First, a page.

According to Peter Moon of O2 Compost, controlling the composting process is the real challenge, since horse manure often contains a high wood content from bedding as well as even weed seeds—meaning it’s only garden-friendly if properly composted. Moon recommends inducing oxygen through one large compost pile using an electric blower, which stimulates microbial activity and jumpstarts the composting process. Known as aerated static pile composting, this may be an option to consider if you are dealing with a large volume of manure (more than four horses), as it eliminates manual turning. Another method is to manually turn windrows (elongated piles) using a shovel or front-end loader to tumble the manure to introduce oxygen throughout the mix. Regardless of method, the goal remains the same: naturally heated compost that ranges between 130 to 140 degrees Fahrenheit, a temperature that kills most internal parasites and weed seeds.

An aerated static pile on O2 Compost's website

The Horse Outreach Workgroup (HOW) identifies oxygen, moisture, and carbon to nitrogen ratio as measurable qualities essential to composting successfully. To calculate proper levels of each, I recommend the tools available through the Cornell Waste Management Institute.

Oxygen

Whether turning your compost up to three times a week manually or utilizing an electric blower, pipes, fans, or other tools, getting oxygen into the mix is paramount. Without oxygen, it’s just a smelly pile of manure. The process of introducing oxygen into compost is called aerating; aeration allows faster decomposition.

Moisture

HOW notes that compost piles should feel like a wrung-out sponge: not too wet and not too dry. Overly wet compost can be tampered with leaves, straw, or yard trimmings, while a little water can aid dry compost. Covering the pile with plastic can also help retain moisture.

Carbon: Nitrogen Ratio

While it can get much more technical, basically a compost pile should be carbon based with a touch of nitrogen. Various compost components contain different levels of each, so calculation tools such as the ones available from Cornell Waste Management come in handy. HOW lists the ideal carbon to nitrogen (C:N) ratio as 25-30:1. Horse manure itself is about 50:1 (a number higher still with bedding factored in), which is why leaves and other materials must be added to achieve the proper C:N ratio.

– – – – – – – – – – – – – – – – – – – – – – – – – – – – – – – – – – –

Benefits

  • Enrich pastures and gardens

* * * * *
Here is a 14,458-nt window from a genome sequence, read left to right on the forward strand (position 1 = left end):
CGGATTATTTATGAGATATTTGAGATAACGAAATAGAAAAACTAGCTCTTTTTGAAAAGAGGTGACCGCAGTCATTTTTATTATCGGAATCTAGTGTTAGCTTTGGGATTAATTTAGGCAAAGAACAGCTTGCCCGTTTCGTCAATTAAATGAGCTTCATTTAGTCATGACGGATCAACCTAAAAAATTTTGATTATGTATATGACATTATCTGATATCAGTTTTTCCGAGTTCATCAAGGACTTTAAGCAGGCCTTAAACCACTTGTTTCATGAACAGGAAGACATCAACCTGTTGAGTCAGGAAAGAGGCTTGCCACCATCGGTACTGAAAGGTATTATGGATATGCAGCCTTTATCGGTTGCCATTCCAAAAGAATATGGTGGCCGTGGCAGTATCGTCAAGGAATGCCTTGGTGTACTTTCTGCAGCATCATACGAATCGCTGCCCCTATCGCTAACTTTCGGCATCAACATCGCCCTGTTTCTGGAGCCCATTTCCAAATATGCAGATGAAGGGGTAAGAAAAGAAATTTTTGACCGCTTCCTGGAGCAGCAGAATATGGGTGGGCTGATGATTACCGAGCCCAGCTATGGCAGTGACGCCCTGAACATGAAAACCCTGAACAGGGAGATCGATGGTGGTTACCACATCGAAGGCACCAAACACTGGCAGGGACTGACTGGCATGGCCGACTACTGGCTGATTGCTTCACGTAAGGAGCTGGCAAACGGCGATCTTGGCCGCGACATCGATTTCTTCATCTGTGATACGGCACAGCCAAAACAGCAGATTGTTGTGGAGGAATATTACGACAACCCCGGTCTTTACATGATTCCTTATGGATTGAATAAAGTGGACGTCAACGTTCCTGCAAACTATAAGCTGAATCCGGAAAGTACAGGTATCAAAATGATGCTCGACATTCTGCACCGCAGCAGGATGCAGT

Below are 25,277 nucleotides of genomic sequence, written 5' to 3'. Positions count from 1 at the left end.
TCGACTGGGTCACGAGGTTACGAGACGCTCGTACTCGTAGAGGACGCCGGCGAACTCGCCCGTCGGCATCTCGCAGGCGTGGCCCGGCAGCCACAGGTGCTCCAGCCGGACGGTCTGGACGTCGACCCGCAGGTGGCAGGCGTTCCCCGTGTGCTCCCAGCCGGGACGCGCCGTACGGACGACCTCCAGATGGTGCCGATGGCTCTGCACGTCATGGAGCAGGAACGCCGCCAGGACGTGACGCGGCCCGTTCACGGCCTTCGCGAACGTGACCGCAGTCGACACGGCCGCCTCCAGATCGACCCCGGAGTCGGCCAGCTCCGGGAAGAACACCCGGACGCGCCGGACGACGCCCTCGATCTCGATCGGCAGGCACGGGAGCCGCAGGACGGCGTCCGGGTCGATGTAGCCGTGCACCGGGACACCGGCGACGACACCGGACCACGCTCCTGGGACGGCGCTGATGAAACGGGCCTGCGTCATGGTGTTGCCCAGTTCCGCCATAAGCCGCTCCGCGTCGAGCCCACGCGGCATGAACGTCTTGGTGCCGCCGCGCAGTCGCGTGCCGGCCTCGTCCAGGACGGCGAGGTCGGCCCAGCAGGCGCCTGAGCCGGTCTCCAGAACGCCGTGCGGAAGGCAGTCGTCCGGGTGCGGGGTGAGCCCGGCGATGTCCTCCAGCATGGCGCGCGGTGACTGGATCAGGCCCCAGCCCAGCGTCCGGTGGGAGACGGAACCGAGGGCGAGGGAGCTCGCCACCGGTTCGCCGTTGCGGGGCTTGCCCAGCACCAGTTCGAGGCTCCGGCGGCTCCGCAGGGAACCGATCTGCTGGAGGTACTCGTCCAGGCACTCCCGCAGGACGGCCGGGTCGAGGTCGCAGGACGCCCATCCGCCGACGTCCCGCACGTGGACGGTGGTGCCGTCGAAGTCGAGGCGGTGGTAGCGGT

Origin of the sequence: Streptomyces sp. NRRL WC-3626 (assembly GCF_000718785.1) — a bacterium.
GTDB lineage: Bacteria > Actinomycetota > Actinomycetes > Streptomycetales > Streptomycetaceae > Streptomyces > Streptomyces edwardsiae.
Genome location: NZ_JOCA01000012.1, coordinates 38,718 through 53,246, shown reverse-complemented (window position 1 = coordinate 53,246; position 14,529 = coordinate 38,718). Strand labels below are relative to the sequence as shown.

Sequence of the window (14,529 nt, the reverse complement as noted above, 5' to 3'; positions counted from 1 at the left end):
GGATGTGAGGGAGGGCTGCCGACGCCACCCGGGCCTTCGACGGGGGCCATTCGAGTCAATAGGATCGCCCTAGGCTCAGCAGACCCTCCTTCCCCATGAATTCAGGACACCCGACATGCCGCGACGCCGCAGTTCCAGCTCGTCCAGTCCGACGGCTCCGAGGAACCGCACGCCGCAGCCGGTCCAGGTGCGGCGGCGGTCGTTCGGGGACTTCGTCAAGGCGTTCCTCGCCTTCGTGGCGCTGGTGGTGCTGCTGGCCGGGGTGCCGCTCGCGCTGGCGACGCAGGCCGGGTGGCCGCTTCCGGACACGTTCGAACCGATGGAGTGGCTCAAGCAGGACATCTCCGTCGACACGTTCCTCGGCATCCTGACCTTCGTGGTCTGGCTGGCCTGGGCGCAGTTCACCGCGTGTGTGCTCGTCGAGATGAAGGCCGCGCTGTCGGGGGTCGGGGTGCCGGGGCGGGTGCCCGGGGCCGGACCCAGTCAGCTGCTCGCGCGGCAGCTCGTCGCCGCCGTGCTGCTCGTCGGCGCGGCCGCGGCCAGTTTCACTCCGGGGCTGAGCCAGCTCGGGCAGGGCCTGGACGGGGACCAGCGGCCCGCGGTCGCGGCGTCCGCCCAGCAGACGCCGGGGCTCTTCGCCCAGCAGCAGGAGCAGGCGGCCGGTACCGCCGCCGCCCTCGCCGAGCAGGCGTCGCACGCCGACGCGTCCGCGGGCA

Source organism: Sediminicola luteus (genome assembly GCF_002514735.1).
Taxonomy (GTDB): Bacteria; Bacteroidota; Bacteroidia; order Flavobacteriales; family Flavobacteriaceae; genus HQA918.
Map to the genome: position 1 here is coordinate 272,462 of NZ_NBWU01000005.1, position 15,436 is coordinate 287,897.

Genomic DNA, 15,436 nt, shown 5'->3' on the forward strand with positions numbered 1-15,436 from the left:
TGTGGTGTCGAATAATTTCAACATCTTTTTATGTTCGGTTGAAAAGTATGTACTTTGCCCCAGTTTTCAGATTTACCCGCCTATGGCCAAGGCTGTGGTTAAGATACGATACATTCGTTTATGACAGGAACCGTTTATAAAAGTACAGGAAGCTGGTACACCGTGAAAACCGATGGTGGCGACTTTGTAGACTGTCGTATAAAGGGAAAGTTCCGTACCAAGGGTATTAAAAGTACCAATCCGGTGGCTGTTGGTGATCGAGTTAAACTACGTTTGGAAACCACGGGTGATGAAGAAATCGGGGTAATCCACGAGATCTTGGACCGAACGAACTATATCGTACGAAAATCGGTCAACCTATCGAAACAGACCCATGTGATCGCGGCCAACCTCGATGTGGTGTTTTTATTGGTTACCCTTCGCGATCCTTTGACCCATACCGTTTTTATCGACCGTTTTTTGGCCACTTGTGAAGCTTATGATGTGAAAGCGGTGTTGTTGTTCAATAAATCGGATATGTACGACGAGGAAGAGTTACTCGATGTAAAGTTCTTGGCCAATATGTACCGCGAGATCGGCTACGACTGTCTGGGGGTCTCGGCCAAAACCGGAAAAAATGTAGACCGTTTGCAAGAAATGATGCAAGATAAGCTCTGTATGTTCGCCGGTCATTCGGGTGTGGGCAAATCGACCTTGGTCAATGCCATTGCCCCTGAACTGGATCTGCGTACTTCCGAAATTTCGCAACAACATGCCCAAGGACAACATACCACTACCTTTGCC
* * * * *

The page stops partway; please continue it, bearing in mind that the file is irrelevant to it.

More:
• Improve soil structure, texture, aeration, and water retention
  • Lighten clay soil types
  • Increase water retention in sandy soil
  • Help control erosion
  • Increase soil fertility
  • Balance pH levels
  • Control odors, flies, and pests
  • Capture over 95% of industrial volatile chemicals (VOCs) in contaminated air
  • Reduce manure volume by about half

Tips

  • Switch bedding from wood shavings to wood pellets to improve the carbon to nitrogen ratio (C:N)
  • Start in late summer/early fall to take advantage of longer daylight hours and decent weather
  • Compost is worth about $20 to $40 per yard, according to Peter Moon of O2 Compost
  • Do not use treated wood scraps or yard trimmings treated with chemical pesticides in your compost pile
  • “Done” compost is about half of its original size

Resources

Above-grade muck pit at Kindle Hill Farm

Below-grade muck pit at Sheik Island Farm

 

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12.08.10

Re-Use Architecture by Chris van Uffelen – Braun Publishing

We just received a copy of Chris van Uffelen‘s new book called Re-Use Architecture from the German publishing house, Braun. This substantial book highlights adaptive reuse projects throughout the world: Blackburn’s New River Bank Barn project is part of the stunning collection.

As van Uffelen asserts, building conversion is more relevant than ever as recycled and eco-friendly solutions are becoming the norm. It’s a gratifying challenge for me to “save” an old barn or convert a worn out structure into something different while paying respect to its former use. I can’t help but appreciate a book that makes showing off these type of projects a mission.